Internet-Draft                                                Ryan Moats
draft-moats-ldap-dereference-match-02.txt                Jerry Maziarski
Expires in six months                                               AT&T
Category: Experimental Track                              John Strassner
                                                           cisco Systems
                                                           December 1999

             Extensible Match Rule to Dereference Pointers
          Filename: draft-moats-ldap-dereference-match-02.txt

Status of this Memo

   This document is an Internet-Draft and is in full conformance with
   all provisions of Section 10 of RFC2026.  Internet-Drafts are working
   documents of the Internet Engineering Task Force (IETF), its areas,
   and its working groups.  Note that other groups may also distribute
   working documents as Internet-Drafts.

   Internet-Drafts are draft documents valid for a maximum of six months
   and may be updated, replaced, or obsoleted by other documents at any
   time.  It is inappropriate to use Internet- Drafts as reference
   material or to cite them other than as "work in progress."

   The list of current Internet-Drafts can be accessed at

   The list of Internet-Draft Shadow Directories can be accessed at


   This document defines a LDAPv3 extensible matching rule that allows a
   server to dereference pointers stored in an object's attribute and
   apply a LDAPv3 search filter to the resulting objects.  This rule
   allows schema definitions to capture richer association models
   without requiring extra protocol exchanges or special client code.

1. Introduction

   When mapping rich information models, it sometimes becomes necessary
   to use DN pointers to show relationships between objects in the
   schema.  An example is the information model and resulting core
   schema that is currently being proposed by the policy working group
   (see [1]).

   To maintain client efficiency, it is desirable to define an

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   extensible match rule that follows DN pointers as part of a query.

2. dereferencingMatch

   A server will advertise support for this matching rule by having the
   following rule definition present in its root subschema subentry.
   ( <oid-m1> NAME "dereferencingMatch"
     DESC "Extended match that dereferences before searching"
   This extensibleMatch filter is used by a client presenting <oid-m1>
   as the matchingRule, any attribute with DN syntax as the type and a
   string representation of a LDAP search filter as the value.  The
   server first collects the objects that the attribute points to and
   the client has permission to read and then applies the specified LDAP
   filter to them, returning the objects that were matched.

   For example, a client that presented the following filter:


   The server would apply the filter specified to all objects referenced
   to by the values of the targetDN attribute of the current object.  It
   would then return the requested attributes of the objects that
   matched the specified filter.

   If the LDAP filter itself contains a dereferencingMatch rule, it is
   possible to do double dereferencing. The following filter causes the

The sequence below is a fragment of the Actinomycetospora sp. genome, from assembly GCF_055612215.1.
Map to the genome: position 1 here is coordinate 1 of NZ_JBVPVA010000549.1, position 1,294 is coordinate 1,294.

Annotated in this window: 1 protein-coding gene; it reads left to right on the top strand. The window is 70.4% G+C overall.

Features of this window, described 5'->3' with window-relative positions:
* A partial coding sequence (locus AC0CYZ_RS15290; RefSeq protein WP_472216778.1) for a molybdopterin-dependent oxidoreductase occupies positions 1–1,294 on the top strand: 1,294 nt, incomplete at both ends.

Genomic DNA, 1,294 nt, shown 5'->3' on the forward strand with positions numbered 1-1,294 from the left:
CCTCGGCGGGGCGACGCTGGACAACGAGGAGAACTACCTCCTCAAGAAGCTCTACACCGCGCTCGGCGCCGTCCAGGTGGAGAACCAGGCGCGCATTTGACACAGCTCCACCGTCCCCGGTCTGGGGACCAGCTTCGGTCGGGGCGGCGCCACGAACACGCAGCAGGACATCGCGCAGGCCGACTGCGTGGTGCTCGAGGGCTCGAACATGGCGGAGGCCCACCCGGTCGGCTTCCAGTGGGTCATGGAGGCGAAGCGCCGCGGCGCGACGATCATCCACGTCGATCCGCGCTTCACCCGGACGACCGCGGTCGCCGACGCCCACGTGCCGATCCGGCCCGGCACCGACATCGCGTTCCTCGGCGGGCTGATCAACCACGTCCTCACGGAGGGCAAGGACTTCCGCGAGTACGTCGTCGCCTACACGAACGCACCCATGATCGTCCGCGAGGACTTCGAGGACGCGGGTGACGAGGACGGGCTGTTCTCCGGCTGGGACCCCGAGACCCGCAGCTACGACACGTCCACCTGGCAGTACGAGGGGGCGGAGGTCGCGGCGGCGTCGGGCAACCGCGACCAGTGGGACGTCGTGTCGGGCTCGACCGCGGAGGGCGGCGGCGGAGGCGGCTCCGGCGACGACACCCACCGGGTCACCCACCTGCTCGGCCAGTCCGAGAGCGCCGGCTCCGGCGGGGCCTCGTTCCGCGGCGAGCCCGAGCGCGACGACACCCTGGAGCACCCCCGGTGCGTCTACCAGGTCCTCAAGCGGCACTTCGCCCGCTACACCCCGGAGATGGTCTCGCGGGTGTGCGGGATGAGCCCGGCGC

server to first apply the embedded filter (trafficType=2) to objects
   pointed to by the cimActiveConnectionRefs attribute of the base
   object.  Requested attributes of all objects pointed to by the
   cimProtocolEndpointsRef attribute of objects that passed the first
   filter are then returned to the client.


   In cases where a client does not have permission to access an object
   pointed to by a reference, that object is not placed on the list.

3. Considerations

3.1 Advertisement

A server implementing this extended match rule MUST include the OID of
this matching rule in the subschema entry of the root DSE, per RFCs 2251

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3.2 Non-supporting Server Reply

Servers that do not support this extension MUST follow section 7.8 of
X.511 [3]. This is consistent with RFC 2251.

3.3 Interaction with sizelimit

During the application of this search filter, intermediate collections
of entries will result.  If the number of entries in these intermediate
collections exceed the server's size limit, the server MUST respond with
size limit exceeded error.

3.4 Search scoping considerations

   Because of the possibility of size limit overload and the loss of
   relationship between the returned objects and the source object
   during one-level or subtree searches, it is strongly recommended that
   this match rule only be used with base level searches.

3.5 Combining with other search filters

   Because this extensible matching rule is intended to result in
   objects and not a true/false value, rules for combination with other
   filters are necessary.  When combining filters, all non-dereferencing
   match filters at the level of the dereferencing-match are applied to
   the current object first. Then, any remaining objects have the
   dereferencing match applied to it.

   This rule means that it is illegal to have two dereferencing match
   filters at the same level.  The only legal combination is for a
   dereferencing match filter to "include" another dereferencing match
   filter.  This would allow a multi-step pointer dereferencing.

   Also, it is illegal for a boolean filter to be at a level "above" the
   dereferencing match, because of scope conflicts.

   To help clarify this rule, the following examples are provided: